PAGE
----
async createPost(event) {
...
const accounts = await web3.eth.getAccounts();
...
}

Next up we’ll import a DReddit Smart Contract instance from EmbarkJS and use it to get a gas estimation from web3. We can then use the estimation and one of our accounts to actually send the transaction:

import DReddit from 'Embark/contracts/DReddit';
...

async createPost(event) {
...
const accounts = await web3.eth.getAccounts();
const createPost = DReddit.methods.createPost(web3.utils.toHex(ipfsHash));
const estimate = await createPost.estimateGas();

await createPost.send({from: accounts[0], gas: estimate});
...
}

Sweet, with that, our createPost method is done! We haven’t built a list of all created posts yet, but if we open up the app and create a post, we can use Embark to double check whether the transaction went through successfully. Simply watch the output in the terminal after running embark run. We should see a confirmation that looks something like this:

Blockchain> DReddit.createPost("0x516d5452427a47415153504552614645534173335133765a6b59436633634143776368626263387575623434374e") | 0xbbeb9fa1eb4e3434c08b31409c137c2129de65eb335855620574c537b3004f29 | gas:136089 | blk:18455 | status:0x1

Creating a Post component

The next challenge lies in fetching all created posts from our Smart Contract and IPFS so we can render them on screen. We start simple and first create a new component that will render a single post. After that we’ll look into rendering a list of posts dynamically, based on the data we’re fetching.

Again, our application won’t look particularly pretty, we’ll just focus on getting the core functionality right. A post component needs to render the post topic, its content, the owner of the post, ideally the date when it has been created, and a button to up and down vote respectively.

Here’s what such a component with a basic template could look like:

import React, { Component } from 'react';

export class Post extends Component {

render() {
return (
<React.Fragment>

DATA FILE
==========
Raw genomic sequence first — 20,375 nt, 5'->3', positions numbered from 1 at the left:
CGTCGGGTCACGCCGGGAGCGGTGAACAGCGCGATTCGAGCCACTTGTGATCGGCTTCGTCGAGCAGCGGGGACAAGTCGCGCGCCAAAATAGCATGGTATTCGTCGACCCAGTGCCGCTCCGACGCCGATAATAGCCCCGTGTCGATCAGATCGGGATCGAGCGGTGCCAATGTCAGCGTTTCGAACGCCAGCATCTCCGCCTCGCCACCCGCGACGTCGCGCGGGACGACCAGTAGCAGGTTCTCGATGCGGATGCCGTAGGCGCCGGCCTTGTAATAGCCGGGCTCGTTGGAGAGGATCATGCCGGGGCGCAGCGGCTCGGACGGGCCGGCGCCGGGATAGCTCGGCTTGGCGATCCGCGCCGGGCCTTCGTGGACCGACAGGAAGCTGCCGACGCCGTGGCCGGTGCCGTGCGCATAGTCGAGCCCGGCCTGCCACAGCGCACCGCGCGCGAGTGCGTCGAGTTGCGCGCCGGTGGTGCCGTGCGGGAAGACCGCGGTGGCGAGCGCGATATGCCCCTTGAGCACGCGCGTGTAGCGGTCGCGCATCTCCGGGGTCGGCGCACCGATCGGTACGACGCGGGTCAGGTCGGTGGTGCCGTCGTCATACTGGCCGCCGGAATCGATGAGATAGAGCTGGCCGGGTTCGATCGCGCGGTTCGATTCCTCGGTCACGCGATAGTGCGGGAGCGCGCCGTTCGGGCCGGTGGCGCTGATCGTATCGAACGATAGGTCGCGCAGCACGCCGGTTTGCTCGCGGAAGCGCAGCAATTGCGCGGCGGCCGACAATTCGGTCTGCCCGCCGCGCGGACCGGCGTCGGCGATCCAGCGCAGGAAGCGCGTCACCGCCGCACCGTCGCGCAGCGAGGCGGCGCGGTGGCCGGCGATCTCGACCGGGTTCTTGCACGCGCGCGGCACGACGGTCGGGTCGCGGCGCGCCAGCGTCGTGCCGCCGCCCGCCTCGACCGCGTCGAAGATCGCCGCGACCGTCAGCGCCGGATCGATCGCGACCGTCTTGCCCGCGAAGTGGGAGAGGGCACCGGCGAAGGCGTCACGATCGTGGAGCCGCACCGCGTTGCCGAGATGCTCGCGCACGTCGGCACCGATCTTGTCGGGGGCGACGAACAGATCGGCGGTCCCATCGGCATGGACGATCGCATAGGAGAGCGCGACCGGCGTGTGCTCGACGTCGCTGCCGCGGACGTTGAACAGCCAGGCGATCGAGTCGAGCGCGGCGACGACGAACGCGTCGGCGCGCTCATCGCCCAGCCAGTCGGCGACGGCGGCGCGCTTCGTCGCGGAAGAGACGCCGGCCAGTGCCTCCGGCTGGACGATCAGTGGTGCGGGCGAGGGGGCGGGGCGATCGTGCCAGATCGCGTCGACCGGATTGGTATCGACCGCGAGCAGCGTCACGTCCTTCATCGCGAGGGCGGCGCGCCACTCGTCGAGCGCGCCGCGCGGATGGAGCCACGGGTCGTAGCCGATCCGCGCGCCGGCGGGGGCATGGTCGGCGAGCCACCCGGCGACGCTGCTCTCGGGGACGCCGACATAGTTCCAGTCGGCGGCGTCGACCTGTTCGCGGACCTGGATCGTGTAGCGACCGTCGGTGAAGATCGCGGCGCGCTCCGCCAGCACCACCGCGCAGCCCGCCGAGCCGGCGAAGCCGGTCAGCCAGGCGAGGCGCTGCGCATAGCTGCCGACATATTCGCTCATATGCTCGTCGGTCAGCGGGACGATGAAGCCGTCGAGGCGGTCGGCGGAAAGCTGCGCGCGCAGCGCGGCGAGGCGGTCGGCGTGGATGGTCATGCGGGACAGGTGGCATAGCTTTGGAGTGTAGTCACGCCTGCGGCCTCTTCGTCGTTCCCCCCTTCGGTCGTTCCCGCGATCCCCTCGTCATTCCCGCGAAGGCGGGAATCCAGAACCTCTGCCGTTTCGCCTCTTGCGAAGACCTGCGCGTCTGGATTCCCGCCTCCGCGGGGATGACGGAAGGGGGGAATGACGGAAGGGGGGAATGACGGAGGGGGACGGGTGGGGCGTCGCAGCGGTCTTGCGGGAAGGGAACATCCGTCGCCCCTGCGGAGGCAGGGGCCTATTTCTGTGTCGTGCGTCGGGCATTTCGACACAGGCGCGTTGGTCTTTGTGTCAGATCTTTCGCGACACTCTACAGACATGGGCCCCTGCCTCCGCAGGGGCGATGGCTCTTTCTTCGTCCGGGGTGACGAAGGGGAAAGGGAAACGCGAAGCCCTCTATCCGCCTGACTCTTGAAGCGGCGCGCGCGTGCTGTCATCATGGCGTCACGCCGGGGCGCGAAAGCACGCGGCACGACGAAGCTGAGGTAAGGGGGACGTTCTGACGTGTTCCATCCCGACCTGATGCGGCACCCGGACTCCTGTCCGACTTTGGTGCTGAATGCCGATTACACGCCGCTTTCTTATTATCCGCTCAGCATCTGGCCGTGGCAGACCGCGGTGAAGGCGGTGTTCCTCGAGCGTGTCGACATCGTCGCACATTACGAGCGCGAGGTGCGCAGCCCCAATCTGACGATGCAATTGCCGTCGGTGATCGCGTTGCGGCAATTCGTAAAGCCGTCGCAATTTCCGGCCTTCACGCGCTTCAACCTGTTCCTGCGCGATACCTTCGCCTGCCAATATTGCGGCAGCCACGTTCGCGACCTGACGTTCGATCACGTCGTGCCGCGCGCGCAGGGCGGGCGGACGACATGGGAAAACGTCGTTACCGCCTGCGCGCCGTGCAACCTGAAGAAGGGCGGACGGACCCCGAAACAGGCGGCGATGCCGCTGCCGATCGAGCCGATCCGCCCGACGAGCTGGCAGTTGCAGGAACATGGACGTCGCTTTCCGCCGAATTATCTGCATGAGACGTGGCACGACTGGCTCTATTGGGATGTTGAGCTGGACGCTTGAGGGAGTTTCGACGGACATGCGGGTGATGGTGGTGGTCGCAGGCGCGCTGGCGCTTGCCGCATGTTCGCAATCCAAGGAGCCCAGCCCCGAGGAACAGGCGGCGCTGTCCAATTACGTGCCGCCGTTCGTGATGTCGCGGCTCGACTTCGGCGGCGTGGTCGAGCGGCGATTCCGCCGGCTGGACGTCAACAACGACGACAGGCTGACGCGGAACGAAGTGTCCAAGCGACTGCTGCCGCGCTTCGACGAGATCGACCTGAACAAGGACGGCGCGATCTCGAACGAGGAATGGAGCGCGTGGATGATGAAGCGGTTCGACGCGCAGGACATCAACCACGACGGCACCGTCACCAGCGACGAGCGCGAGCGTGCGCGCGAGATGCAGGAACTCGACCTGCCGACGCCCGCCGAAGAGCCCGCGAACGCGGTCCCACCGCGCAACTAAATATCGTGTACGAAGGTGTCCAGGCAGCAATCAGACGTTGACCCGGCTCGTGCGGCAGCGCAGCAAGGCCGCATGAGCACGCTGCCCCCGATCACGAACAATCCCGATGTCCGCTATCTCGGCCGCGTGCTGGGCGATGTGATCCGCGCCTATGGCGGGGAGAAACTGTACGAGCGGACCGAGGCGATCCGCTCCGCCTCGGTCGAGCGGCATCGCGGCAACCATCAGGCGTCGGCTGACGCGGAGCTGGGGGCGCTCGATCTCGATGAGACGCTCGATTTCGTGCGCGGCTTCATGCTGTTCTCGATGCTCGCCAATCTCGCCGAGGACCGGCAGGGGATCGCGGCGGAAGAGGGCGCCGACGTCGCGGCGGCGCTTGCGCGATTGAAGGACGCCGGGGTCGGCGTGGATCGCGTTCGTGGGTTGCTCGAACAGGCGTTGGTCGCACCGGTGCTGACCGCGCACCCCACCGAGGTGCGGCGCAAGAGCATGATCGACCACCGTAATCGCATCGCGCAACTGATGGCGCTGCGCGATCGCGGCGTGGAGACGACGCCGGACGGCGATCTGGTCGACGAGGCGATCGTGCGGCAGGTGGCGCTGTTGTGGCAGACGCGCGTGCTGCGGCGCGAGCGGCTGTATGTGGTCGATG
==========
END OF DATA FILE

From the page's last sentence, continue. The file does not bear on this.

<hr />
<h3>Some Topic</h3>
<p>This is the content of a post</p>
<p><small><i>created at 2019-02-18 by 0x00000000000000</i></small></p>
<button>Upvote</button>
<button>Downvote</button>
</React.Fragment>
)
}
}

There are different ways to make the data being rendered dynamic. Usually, we would probably pass a one or more properties to the Post component that represents the entire post object and can then be displayed inside its render() method. However, for this tutorial we’re going to choose a slightly different path. We’ll make Post receive IPFS hash that’s stored in the Smart Contract and have it resolve the data itself.

Let’s stay consistent with our naming and say the property we’re expecting to be filled with data is called description, just like the one used inside the Smart Contract. We can then use EmbarkJS.Storage.get() with the IPFS hash to fetch the data that represents the actual post. In order to render the data inside Post‘s view, we’ll parse it and use setState() accordingly.

To make sure all of that happens once the component is ready to do its work, we’ll do all of that inside its componentDidMount() life cycle hook:

import React, { Component } from 'react';
import EmbarkJS from 'Embark/EmbarkJS';

export class Post extends Component {

constructor(props) {
super(props);
this.state = {
topic: '',
content: ''
};
}

async componentDidMount() {
const ipfsHash = web3.utils.toAscii(this.props.description);
const data = await EmbarkJS.Storage.get(ipfsHash);
const { topic, content } = JSON.parse(data);

this.setState({ topic, content });
}
...
}

There’s one gotcha to keep in mind here: Calling EmbarkJS.Storage.get() or any EmbarkJS function on page load can fail, because the storage system might not be fully initialized yet. This wasn’t a problem for the previous EmbarkJS.Storage.uploadText() because we called that function well after Embark had finished initializing

Theoretically however, there could be a race condition even for creating a post. To ensure that EmbarkJS is ready at any point in time, we use its onReady() hook. EmbarkJS.onReady() takes a callback which will be executed once EmbarkJS is ready to go. The best place to do this in our app is probably where we attempt to render our application, so let’s wrap that render() call in our App component inside Embark’s onReady() function.

EmbarkJS.onReady(() => {
render(<App />, document.getElementById('root'));
});

This also means our app will only render when EmbarkJS is ready, which theoretically could take a little longer. However in this tutorial, chances are very low this is becoming a problem.

Let’s also quickly add the owner and creation date. The owner is expected to be passed down as a property. The same goes for the creation date. We just need to make sure it’ll be formatted in a way the users can make sense of the data. We’ll use the dateformat library for that and install it as a dependency like this:

$ npm install --save dateformat

Once that is done, we can update our Post component’s render() function to calculate a properly formatted date based on the creationDate that has been passed down through properties: